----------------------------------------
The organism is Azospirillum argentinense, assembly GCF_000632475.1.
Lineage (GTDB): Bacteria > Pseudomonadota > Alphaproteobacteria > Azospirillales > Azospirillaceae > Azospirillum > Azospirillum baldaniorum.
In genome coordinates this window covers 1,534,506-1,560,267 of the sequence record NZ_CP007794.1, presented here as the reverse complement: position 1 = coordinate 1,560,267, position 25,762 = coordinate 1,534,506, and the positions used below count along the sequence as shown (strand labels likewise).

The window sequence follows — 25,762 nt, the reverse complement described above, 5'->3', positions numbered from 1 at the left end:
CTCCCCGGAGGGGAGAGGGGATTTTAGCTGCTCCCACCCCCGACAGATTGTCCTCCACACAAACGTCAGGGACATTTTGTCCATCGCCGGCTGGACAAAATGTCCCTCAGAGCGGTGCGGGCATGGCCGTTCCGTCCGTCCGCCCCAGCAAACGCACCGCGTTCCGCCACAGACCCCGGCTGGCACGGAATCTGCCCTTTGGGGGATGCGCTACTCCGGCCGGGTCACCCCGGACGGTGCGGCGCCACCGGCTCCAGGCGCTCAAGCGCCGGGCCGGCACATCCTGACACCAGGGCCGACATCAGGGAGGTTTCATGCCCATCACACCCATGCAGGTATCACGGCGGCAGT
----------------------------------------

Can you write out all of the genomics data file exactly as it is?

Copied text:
The organism is Azospirillum argentinense, assembly GCF_000632475.1.
Lineage (GTDB): Bacteria > Pseudomonadota > Alphaproteobacteria > Azospirillales > Azospirillaceae > Azospirillum > Azospirillum baldaniorum.
In genome coordinates this window covers 1,534,506-1,560,267 of the sequence record NZ_CP007794.1, presented here as the reverse complement: position 1 = coordinate 1,560,267, position 25,762 = coordinate 1,534,506, and the positions used below count along the sequence as shown (strand labels likewise).

The window sequence follows — 25,762 nt, the reverse complement described above, 5'->3', positions numbered from 1 at the left end:
CTCCCCGGAGGGGAGAGGGGATTTTAGCTGCTCCCACCCCCGACAGATTGTCCTCCACACAAACGTCAGGGACATTTTGTCCATCGCCGGCTGGACAAAATGTCCCTCAGAGCGGTGCGGGCATGGCCGTTCCGTCCGTCCGCCCCAGCAAACGCACCGCGTTCCGCCACAGACCCCGGCTGGCACGGAATCTGCCCTTTGGGGGATGCGCTACTCCGGCCGGGTCACCCCGGACGGTGCGGCGCCACCGGCTCCAGGCGCTCAAGCGCCGGGCCGGCACATCCTGACACCAGGGCCGACATCAGGGAGGTTTCATGCCCATCACACCCATGCAGGTATCACGGCGGCAGT